Natural gas glut means drilling boom must slow
NEW YORK (AP) — The U.S. natural gas market is bursting at the seams.
So much natural gas is being produced that soon there may be nowhere left to put the country's swelling surplus. After years of explosive growth, natural gas producers are retrenching.
The underground salt caverns and depleted oil fields that store natural gas are rapidly filling up after a balmy winter depressed demand for home heating.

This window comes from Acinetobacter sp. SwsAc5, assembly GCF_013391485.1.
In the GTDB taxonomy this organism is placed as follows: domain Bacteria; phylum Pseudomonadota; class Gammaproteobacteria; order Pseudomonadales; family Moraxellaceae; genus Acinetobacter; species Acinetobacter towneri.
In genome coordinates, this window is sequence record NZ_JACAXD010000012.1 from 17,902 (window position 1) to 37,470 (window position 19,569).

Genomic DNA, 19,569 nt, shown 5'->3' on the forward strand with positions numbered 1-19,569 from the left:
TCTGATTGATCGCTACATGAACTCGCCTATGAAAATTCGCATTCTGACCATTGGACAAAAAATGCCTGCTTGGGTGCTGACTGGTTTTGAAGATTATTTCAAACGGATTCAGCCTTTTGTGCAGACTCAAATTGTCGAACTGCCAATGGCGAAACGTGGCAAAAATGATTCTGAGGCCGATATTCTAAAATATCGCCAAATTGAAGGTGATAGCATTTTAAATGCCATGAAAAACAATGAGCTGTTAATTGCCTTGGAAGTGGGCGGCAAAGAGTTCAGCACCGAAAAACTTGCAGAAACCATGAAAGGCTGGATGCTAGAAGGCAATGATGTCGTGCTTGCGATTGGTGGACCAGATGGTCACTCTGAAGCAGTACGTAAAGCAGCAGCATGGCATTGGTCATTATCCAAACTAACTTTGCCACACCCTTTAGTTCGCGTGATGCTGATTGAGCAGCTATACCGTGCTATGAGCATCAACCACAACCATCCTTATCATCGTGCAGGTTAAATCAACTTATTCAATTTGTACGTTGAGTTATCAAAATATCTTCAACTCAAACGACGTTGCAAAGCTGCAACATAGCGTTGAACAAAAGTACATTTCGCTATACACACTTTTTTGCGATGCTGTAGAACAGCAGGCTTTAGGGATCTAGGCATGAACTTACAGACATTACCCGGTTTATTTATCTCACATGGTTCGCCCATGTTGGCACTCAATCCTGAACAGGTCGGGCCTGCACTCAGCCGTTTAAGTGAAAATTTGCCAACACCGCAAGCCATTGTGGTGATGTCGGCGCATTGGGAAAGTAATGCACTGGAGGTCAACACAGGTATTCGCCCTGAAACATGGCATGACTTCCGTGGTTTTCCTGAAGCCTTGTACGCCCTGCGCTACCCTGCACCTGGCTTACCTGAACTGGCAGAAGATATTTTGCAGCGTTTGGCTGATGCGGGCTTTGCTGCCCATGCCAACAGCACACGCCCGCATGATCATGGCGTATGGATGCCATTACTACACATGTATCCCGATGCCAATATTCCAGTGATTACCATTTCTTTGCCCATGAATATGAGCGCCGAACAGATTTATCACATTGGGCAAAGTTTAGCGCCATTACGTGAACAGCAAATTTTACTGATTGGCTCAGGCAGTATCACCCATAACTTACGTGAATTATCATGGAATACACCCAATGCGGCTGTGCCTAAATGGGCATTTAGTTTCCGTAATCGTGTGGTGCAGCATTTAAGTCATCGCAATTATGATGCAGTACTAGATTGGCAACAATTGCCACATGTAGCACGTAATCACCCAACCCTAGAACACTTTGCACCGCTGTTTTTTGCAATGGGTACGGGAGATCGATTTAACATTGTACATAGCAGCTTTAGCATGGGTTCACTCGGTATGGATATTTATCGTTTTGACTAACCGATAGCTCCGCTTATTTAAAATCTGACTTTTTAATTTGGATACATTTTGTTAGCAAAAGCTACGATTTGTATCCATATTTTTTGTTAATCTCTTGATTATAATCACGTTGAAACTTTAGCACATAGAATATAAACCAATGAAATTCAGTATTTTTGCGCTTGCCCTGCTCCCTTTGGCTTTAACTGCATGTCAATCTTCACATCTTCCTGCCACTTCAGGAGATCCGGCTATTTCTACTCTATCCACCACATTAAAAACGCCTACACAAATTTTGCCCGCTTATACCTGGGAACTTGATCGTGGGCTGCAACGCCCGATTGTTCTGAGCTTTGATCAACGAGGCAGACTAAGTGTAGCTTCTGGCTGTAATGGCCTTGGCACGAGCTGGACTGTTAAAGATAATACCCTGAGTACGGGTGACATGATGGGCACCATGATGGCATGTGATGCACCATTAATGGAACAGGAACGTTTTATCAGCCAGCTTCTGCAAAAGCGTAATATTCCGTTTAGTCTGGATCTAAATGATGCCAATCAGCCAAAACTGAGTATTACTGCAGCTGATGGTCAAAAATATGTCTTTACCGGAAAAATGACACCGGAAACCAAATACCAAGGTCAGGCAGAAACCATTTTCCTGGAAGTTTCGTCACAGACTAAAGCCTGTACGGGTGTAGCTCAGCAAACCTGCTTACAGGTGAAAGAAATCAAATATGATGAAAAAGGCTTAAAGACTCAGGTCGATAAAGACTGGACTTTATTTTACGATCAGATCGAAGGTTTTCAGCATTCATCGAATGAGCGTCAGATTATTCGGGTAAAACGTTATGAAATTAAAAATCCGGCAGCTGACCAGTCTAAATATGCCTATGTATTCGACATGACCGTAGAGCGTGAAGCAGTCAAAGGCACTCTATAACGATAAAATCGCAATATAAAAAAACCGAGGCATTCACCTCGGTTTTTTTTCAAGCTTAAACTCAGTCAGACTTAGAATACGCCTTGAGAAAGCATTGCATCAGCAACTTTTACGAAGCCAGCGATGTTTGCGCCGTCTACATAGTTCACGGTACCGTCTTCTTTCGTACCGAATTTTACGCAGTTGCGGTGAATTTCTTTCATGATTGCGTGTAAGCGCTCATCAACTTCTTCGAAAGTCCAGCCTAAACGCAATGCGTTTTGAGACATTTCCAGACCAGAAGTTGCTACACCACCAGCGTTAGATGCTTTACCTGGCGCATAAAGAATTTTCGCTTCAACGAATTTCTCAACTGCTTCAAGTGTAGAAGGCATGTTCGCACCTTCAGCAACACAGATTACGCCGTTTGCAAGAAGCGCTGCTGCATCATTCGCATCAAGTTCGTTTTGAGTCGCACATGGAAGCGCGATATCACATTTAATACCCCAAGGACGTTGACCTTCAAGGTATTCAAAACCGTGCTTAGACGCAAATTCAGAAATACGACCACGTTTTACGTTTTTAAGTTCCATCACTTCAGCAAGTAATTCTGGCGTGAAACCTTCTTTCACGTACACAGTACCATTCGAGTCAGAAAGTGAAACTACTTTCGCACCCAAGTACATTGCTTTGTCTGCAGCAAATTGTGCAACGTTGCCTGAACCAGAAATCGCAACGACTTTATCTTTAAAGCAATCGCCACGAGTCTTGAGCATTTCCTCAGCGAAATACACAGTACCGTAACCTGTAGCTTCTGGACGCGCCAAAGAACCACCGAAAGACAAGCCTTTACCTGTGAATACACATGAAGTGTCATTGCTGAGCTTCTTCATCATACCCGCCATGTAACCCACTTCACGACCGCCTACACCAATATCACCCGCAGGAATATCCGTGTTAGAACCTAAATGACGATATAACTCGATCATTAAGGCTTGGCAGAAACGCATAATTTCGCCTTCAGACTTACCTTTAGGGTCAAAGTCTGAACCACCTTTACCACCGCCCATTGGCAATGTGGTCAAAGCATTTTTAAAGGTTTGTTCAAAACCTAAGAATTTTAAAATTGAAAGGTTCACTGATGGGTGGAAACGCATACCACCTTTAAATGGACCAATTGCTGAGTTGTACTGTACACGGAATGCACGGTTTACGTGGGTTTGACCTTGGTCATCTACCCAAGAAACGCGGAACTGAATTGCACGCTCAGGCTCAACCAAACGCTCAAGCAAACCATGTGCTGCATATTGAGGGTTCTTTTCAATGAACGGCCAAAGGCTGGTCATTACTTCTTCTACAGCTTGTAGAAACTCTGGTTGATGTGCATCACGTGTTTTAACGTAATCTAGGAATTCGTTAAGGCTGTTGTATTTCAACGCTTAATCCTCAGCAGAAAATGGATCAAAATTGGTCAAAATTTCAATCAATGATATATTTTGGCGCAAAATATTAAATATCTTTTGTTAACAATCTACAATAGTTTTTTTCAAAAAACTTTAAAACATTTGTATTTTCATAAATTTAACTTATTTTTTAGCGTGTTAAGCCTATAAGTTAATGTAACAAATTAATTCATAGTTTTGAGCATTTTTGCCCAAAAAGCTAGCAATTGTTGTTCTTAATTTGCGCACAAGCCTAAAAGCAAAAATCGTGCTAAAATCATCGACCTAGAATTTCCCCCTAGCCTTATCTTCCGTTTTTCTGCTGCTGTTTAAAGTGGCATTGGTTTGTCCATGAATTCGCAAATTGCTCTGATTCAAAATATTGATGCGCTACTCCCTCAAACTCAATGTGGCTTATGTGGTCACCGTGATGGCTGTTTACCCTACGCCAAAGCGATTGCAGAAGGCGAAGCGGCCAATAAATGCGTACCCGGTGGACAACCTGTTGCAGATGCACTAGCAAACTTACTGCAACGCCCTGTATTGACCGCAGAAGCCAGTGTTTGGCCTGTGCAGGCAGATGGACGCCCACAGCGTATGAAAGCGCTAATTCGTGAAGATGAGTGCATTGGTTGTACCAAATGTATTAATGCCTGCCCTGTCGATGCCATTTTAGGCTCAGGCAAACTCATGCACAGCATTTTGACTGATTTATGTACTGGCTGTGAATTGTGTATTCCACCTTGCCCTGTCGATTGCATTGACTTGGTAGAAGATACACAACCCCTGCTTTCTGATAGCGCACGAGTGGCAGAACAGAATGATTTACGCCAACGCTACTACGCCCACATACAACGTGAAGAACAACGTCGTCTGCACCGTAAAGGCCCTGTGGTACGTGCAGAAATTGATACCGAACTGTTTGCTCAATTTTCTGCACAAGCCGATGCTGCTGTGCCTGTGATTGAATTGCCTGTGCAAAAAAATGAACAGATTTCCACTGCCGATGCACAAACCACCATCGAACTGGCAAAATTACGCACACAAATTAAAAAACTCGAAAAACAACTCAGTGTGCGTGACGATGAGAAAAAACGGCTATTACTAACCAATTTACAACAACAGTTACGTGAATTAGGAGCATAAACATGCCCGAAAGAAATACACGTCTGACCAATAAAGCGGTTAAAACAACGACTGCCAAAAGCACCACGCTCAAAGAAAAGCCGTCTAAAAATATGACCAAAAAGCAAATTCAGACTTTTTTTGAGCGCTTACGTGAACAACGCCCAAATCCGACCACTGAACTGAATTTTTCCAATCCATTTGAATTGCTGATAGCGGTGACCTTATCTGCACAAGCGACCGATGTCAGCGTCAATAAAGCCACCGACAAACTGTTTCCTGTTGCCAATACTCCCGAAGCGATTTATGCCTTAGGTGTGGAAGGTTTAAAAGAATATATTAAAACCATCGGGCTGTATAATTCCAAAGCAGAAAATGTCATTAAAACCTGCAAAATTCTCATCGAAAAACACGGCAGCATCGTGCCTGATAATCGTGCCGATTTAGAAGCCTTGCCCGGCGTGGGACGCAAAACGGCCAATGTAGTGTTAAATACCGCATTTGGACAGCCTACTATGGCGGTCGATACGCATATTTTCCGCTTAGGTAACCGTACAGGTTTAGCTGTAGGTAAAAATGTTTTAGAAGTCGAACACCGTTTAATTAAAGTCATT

The glut has benefited businesses and homeowners that use natural gas. But with natural gas prices at a 10-year low — and falling — companies that produce the fuel are becoming victims of their own drilling successes. Their stock prices are falling in anticipation of declining profits and scaled-back growth plans.
Some of the nation's biggest natural gas producers, including Oklahoma City-based Chesapeake Energy, have announced plans to slow down.